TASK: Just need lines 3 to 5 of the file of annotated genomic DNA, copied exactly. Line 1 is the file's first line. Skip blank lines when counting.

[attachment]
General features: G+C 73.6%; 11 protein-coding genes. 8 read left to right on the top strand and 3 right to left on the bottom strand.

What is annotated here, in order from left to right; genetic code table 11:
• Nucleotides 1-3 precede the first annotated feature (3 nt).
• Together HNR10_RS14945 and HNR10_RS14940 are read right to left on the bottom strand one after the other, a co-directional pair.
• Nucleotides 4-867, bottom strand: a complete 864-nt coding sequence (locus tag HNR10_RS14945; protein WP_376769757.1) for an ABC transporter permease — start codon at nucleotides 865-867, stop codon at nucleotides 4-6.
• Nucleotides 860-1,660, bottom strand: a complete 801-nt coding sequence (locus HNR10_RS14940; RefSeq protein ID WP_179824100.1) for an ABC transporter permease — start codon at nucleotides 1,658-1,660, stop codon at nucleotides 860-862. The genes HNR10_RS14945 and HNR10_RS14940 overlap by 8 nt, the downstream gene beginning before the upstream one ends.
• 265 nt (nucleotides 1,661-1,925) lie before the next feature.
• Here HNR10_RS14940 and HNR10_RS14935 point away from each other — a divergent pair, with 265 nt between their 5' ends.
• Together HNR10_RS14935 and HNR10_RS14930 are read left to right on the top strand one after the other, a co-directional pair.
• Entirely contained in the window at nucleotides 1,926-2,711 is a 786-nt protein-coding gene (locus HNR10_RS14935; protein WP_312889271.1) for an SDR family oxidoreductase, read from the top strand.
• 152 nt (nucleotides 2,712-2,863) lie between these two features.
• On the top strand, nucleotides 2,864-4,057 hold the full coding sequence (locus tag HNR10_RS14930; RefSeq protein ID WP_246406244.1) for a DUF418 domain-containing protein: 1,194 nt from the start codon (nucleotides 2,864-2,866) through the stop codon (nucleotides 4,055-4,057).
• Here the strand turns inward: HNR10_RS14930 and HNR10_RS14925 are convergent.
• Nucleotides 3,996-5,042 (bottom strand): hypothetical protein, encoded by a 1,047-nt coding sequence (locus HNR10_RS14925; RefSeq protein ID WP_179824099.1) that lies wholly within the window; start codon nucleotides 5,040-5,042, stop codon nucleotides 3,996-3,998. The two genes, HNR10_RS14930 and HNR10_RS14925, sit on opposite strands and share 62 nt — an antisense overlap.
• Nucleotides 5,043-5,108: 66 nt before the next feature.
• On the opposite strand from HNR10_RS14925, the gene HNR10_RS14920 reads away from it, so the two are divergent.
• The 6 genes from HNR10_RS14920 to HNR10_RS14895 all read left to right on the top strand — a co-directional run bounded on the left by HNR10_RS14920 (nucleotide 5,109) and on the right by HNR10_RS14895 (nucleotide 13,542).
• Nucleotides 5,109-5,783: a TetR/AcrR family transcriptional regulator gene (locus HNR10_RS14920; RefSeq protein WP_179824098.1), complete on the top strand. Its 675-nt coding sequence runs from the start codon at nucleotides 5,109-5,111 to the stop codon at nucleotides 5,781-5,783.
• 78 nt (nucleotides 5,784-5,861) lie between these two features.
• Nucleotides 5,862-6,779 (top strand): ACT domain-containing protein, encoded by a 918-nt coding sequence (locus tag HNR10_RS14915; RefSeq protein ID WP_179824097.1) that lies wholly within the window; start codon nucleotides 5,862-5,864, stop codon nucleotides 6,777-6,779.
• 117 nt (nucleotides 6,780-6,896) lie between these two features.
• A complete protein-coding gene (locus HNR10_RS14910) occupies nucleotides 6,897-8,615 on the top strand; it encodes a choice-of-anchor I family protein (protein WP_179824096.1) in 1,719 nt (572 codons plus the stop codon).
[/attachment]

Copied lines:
• Nucleotides 1-3 precede the first annotated feature (3 nt).
• Together HNR10_RS14945 and HNR10_RS14940 are read right to left on the bottom strand one after the other, a co-directional pair.
• Nucleotides 4-867, bottom strand: a complete 864-nt coding sequence (locus tag HNR10_RS14945; protein WP_376769757.1) for an ABC transporter permease — start codon at nucleotides 865-867, stop codon at nucleotides 4-6.